lakes may be subject to moderate concentrations of re-suspended bottom sediments in the water column, resulting from wind turbulence. Both color and sediment can limit the utility of Secchi transparency data as an indicator of biological productivity. However, for most Maine lakes, Secchi transparency is a reliable and relatively accurate method for assessing water quality. The tiny plants (algae or phytoplankton) and animals (zooplankton) that are suspended in lake water influence transparency. These living aquatic communities undergo seasonal and annual growth cycles, resulting in changes in their overall density, and in their location in the water column. Secchi transparency is often at a low point soon after the ice melts in the spring. That is when lakes mix, or “turn over,” causing nutrients and sediments from the lake bottom to become suspended in the water for a period of time. Silica that is swept up from the bottom sediments stimulates the growth of diatoms, a type of algae that experiences peak growth in the spring and fall (see diagram below). Diatom “blooms” often result in a brief period of reduced transparency in lakes. As the water warms and stabilizes during the summer, other types of algae will dominate the water column, depending on water temperature, nutrient levels and other factors. Some lakes become progressively less clear through the summer months,

while others may become clearer. The concentration of phosphorus in the water, the shape and depth of the lake basin, the orientation of the basin to prevailing winds, and the weather all influence water clarity, or transparency. Individual lakes are unique in the way that they respond to these influences. Volunteer lake water quality monitors learn over time what is “normal” for the lake that they monitor. Many Secchi transparency readings are needed over a period of years in order to confidently detect and track trends in lake water quality. The natural variability of water clarity and other indicators of lake quality complicates the detection of trends, which is why many complete seasons of data are generally needed in order to be able to recognize a true change in water quality. Thus volunteers are asked to collect complete seasons of data from May through September—or later—each year.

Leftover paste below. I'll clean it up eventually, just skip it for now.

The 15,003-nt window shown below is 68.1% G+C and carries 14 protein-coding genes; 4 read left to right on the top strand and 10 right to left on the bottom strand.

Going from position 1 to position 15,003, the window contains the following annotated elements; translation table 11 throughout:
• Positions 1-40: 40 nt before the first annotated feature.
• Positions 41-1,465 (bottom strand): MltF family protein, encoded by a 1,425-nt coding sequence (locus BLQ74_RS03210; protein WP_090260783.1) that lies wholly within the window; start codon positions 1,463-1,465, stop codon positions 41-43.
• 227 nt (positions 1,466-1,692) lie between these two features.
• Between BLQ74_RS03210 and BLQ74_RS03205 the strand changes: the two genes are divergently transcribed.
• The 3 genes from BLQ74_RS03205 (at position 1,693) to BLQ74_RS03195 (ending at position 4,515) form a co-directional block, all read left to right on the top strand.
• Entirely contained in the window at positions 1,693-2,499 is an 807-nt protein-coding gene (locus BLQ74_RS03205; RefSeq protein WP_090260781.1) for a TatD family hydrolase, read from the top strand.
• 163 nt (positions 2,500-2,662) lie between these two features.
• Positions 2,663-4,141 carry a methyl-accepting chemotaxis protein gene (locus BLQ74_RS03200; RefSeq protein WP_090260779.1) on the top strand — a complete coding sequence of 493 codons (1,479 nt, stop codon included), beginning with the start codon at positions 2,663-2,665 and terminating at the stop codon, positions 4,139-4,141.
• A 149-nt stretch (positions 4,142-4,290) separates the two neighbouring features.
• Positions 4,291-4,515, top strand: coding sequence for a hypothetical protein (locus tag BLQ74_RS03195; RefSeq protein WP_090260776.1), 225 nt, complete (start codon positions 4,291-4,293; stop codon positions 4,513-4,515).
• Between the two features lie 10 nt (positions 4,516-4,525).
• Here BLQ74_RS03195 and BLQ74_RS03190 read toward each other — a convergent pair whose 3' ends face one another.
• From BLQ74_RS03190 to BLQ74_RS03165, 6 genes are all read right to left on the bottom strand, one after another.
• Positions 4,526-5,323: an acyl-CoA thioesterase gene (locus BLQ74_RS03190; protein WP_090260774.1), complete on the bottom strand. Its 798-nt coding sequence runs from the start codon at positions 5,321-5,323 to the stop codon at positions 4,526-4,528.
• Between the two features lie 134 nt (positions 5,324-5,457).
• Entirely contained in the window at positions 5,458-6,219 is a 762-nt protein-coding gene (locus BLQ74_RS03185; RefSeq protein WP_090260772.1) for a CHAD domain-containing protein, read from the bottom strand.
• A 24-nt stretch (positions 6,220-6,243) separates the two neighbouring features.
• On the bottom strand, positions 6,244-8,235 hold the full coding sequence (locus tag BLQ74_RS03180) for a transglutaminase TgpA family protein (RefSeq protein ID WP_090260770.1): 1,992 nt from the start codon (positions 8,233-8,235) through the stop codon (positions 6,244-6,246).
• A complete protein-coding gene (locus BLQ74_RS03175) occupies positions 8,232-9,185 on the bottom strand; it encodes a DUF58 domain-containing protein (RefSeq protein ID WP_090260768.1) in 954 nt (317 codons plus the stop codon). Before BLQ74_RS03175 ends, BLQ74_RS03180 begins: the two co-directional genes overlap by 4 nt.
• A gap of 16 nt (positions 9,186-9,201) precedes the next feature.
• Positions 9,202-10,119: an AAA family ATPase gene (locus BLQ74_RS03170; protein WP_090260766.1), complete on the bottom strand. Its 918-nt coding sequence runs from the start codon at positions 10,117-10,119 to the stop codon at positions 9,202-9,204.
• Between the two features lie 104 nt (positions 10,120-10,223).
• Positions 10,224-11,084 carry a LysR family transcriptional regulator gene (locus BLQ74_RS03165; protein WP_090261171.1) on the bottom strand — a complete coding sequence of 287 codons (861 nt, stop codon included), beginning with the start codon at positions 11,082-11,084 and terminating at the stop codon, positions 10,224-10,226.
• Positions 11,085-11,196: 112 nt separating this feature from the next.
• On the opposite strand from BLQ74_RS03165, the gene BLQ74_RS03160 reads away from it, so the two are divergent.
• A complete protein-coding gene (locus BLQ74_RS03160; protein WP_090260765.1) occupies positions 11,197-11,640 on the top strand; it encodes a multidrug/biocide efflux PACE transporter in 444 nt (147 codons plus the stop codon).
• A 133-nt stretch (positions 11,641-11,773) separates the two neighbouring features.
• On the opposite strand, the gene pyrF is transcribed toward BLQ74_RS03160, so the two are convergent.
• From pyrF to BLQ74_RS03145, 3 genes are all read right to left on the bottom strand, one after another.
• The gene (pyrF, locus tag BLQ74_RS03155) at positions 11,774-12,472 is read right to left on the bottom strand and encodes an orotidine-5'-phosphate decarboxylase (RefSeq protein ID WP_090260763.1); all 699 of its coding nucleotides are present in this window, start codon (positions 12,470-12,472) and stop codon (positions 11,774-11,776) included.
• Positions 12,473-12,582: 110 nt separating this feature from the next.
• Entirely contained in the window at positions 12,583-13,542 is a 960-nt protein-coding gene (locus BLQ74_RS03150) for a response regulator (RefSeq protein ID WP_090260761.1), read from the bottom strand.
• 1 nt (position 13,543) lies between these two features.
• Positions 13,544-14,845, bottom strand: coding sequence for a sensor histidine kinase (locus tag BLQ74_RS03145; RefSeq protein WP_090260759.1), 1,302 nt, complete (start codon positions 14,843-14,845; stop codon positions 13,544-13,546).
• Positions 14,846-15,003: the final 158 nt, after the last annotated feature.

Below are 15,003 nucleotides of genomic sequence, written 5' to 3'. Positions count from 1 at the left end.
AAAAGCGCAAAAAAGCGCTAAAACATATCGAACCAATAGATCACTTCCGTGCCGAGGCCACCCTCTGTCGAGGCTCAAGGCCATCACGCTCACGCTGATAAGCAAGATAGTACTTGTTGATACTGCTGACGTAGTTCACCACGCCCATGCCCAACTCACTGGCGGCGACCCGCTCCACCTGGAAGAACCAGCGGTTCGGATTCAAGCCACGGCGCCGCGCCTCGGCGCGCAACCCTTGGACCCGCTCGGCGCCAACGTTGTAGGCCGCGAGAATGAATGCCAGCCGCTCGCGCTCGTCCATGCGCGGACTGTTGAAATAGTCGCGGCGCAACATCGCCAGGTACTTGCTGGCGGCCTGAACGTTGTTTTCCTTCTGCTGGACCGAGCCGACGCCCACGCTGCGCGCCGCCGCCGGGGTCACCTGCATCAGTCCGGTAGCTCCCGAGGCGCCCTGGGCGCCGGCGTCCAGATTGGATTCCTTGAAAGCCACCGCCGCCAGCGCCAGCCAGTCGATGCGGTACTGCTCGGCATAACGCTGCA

Article reprinted with permission from: Lake Stewards of Maine 24 Maple Hill Rd, Auburn, Maine 04210 Phone: 207-783-7733 Email: stewards@lakestewardsme.org


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